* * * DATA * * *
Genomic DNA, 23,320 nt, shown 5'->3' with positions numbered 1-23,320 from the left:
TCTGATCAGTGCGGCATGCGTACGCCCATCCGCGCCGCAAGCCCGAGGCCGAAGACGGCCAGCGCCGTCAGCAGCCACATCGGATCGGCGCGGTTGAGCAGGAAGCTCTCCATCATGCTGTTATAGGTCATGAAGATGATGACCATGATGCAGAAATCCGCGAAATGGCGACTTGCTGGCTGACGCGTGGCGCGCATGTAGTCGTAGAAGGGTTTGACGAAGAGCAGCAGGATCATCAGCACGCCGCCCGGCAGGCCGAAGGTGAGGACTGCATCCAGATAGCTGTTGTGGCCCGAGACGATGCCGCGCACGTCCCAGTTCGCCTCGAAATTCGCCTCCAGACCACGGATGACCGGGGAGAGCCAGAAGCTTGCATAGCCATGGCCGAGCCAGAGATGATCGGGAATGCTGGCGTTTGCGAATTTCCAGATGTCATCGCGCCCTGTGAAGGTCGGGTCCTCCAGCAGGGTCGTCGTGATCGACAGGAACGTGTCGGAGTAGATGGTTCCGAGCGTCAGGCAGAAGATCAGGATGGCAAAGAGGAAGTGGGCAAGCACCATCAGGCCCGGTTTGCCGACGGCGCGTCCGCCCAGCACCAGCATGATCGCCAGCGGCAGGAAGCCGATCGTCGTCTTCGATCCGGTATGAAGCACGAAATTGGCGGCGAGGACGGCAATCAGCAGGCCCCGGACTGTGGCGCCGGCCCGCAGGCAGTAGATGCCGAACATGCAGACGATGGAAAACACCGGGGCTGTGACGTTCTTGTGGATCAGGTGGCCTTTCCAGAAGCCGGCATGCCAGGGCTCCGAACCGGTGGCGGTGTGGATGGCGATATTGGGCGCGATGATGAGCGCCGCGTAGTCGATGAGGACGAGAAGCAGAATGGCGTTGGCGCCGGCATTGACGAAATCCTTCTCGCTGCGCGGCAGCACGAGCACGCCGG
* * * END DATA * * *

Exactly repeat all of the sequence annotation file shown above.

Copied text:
Genomic DNA, 23,320 nt, shown 5'->3' with positions numbered 1-23,320 from the left:
TCTGATCAGTGCGGCATGCGTACGCCCATCCGCGCCGCAAGCCCGAGGCCGAAGACGGCCAGCGCCGTCAGCAGCCACATCGGATCGGCGCGGTTGAGCAGGAAGCTCTCCATCATGCTGTTATAGGTCATGAAGATGATGACCATGATGCAGAAATCCGCGAAATGGCGACTTGCTGGCTGACGCGTGGCGCGCATGTAGTCGTAGAAGGGTTTGACGAAGAGCAGCAGGATCATCAGCACGCCGCCCGGCAGGCCGAAGGTGAGGACTGCATCCAGATAGCTGTTGTGGCCCGAGACGATGCCGCGCACGTCCCAGTTCGCCTCGAAATTCGCCTCCAGACCACGGATGACCGGGGAGAGCCAGAAGCTTGCATAGCCATGGCCGAGCCAGAGATGATCGGGAATGCTGGCGTTTGCGAATTTCCAGATGTCATCGCGCCCTGTGAAGGTCGGGTCCTCCAGCAGGGTCGTCGTGATCGACAGGAACGTGTCGGAGTAGATGGTTCCGAGCGTCAGGCAGAAGATCAGGATGGCAAAGAGGAAGTGGGCAAGCACCATCAGGCCCGGTTTGCCGACGGCGCGTCCGCCCAGCACCAGCATGATCGCCAGCGGCAGGAAGCCGATCGTCGTCTTCGATCCGGTATGAAGCACGAAATTGGCGGCGAGGACGGCAATCAGCAGGCCCCGGACTGTGGCGCCGGCCCGCAGGCAGTAGATGCCGAACATGCAGACGATGGAAAACACCGGGGCTGTGACGTTCTTGTGGATCAGGTGGCCTTTCCAGAAGCCGGCATGCCAGGGCTCCGAACCGGTGGCGGTGTGGATGGCGATATTGGGCGCGATGATGAGCGCCGCGTAGTCGATGAGGACGAGAAGCAGAATGGCGTTGGCGCCGGCATTGACGAAATCCTTCTCGCTGCGCGGCAGCACGAGCACGCCGG